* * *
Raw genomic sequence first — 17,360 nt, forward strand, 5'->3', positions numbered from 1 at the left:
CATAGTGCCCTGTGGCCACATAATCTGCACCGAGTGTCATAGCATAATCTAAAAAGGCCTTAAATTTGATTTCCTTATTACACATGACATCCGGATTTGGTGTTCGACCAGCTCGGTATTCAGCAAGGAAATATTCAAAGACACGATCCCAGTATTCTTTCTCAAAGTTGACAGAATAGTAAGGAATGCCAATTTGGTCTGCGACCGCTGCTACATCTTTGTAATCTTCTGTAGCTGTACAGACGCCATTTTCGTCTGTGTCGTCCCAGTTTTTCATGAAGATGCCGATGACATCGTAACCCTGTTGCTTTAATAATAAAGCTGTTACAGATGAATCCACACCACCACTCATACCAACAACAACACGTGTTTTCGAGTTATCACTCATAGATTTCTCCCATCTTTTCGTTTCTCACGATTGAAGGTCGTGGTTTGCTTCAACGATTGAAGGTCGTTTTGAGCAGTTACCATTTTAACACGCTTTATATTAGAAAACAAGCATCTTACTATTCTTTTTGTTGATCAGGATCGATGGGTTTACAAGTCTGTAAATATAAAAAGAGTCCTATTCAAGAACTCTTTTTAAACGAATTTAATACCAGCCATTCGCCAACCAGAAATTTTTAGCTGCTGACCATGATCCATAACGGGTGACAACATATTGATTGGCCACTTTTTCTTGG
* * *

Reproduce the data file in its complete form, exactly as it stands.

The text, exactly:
Raw genomic sequence first — 17,360 nt, forward strand, 5'->3', positions numbered from 1 at the left:
CATAGTGCCCTGTGGCCACATAATCTGCACCGAGTGTCATAGCATAATCTAAAAAGGCCTTAAATTTGATTTCCTTATTACACATGACATCCGGATTTGGTGTTCGACCAGCTCGGTATTCAGCAAGGAAATATTCAAAGACACGATCCCAGTATTCTTTCTCAAAGTTGACAGAATAGTAAGGAATGCCAATTTGGTCTGCGACCGCTGCTACATCTTTGTAATCTTCTGTAGCTGTACAGACGCCATTTTCGTCTGTGTCGTCCCAGTTTTTCATGAAGATGCCGATGACATCGTAACCCTGTTGCTTTAATAATAAAGCTGTTACAGATGAATCCACACCACCACTCATACCAACAACAACACGTGTTTTCGAGTTATCACTCATAGATTTCTCCCATCTTTTCGTTTCTCACGATTGAAGGTCGTGGTTTGCTTCAACGATTGAAGGTCGTTTTGAGCAGTTACCATTTTAACACGCTTTATATTAGAAAACAAGCATCTTACTATTCTTTTTGTTGATCAGGATCGATGGGTTTACAAGTCTGTAAATATAAAAAGAGTCCTATTCAAGAACTCTTTTTAAACGAATTTAATACCAGCCATTCGCCAACCAGAAATTTTTAGCTGCTGACCATGATCCATAACGGGTGACAACATATTGATTGGCCACTTTTTCTTGG